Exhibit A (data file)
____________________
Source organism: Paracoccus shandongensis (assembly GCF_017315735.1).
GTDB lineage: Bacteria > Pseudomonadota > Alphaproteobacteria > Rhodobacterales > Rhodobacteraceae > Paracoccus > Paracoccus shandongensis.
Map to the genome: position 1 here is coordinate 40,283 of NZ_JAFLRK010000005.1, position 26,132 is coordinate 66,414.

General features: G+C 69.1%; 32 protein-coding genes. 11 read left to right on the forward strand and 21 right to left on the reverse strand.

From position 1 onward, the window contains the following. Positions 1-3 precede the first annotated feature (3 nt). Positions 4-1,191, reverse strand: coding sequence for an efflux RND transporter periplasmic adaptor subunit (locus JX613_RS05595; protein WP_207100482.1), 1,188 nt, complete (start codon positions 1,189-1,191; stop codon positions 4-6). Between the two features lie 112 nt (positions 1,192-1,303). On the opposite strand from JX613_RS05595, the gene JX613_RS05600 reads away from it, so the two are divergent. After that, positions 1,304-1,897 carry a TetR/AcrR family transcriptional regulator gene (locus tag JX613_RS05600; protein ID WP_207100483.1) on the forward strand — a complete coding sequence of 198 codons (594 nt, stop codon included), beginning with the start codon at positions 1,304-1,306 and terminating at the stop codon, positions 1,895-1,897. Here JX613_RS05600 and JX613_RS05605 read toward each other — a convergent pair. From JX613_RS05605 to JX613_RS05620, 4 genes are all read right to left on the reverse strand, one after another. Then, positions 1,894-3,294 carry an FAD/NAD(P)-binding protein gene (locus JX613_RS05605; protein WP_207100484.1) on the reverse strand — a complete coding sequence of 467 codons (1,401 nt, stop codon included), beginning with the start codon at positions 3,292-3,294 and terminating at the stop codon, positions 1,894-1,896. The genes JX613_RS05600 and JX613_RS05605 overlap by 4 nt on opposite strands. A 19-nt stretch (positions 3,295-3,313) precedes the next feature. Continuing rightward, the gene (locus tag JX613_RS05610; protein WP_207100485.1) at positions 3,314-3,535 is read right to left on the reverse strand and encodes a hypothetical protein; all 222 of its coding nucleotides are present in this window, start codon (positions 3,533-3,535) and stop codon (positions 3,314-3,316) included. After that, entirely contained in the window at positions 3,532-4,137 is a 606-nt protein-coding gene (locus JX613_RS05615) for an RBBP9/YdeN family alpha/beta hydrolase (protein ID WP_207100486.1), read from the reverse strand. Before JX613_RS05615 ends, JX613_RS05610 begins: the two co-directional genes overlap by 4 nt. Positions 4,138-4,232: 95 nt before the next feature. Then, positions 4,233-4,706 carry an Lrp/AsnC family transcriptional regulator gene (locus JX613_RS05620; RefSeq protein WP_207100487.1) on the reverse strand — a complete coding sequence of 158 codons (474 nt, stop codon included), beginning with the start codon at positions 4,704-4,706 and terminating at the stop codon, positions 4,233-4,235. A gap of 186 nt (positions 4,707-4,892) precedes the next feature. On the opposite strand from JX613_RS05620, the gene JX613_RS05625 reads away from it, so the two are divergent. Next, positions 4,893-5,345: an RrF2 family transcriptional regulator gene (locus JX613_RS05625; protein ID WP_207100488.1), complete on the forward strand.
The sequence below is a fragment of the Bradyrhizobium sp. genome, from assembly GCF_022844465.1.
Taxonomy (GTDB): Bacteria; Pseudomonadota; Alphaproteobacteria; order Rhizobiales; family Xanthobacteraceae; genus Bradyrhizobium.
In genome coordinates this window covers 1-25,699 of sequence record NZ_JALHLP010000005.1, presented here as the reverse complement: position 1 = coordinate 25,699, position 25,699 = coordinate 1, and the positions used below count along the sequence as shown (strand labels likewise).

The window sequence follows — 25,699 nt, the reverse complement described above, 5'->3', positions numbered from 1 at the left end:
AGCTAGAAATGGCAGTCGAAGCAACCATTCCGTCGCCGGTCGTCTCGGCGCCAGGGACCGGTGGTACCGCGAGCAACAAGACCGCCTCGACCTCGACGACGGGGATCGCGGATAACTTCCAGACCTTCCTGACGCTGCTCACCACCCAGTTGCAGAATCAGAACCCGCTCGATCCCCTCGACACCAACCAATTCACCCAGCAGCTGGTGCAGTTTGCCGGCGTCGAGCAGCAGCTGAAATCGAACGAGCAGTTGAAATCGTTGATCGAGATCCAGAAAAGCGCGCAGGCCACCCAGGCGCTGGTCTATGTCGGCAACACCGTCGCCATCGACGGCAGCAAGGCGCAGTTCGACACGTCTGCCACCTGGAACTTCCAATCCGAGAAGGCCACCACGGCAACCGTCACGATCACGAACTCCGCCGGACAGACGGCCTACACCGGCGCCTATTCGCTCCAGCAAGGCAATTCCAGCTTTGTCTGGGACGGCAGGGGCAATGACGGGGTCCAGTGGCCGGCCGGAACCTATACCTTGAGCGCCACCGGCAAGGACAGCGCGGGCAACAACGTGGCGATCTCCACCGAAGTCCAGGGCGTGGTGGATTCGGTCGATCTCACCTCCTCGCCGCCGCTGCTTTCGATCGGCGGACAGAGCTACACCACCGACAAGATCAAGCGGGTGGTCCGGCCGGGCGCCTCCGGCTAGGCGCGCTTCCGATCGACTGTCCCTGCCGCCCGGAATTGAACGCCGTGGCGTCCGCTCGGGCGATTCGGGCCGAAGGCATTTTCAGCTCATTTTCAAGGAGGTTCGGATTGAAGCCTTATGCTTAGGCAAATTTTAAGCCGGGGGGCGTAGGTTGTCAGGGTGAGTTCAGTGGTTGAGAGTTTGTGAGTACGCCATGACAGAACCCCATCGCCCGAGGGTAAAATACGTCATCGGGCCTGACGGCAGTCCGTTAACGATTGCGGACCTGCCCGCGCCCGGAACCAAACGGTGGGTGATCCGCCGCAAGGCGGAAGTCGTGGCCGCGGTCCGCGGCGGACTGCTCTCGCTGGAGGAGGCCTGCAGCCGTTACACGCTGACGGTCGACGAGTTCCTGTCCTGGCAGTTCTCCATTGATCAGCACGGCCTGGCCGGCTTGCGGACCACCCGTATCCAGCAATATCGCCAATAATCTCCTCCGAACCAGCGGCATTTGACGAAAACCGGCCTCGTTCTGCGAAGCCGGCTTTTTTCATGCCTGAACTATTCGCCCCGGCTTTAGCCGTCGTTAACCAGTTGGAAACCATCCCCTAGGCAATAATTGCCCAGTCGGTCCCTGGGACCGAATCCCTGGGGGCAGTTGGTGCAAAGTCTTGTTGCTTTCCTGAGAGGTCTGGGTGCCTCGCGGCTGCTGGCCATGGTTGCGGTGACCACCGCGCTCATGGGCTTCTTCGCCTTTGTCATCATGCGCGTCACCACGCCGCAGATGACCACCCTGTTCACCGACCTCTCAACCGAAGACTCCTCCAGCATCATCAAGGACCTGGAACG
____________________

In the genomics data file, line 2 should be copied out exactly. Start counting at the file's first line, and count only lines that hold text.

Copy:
GTDB lineage: Bacteria > Pseudomonadota > Alphaproteobacteria > Rhodobacterales > Rhodobacteraceae > Paracoccus > Paracoccus shandongensis.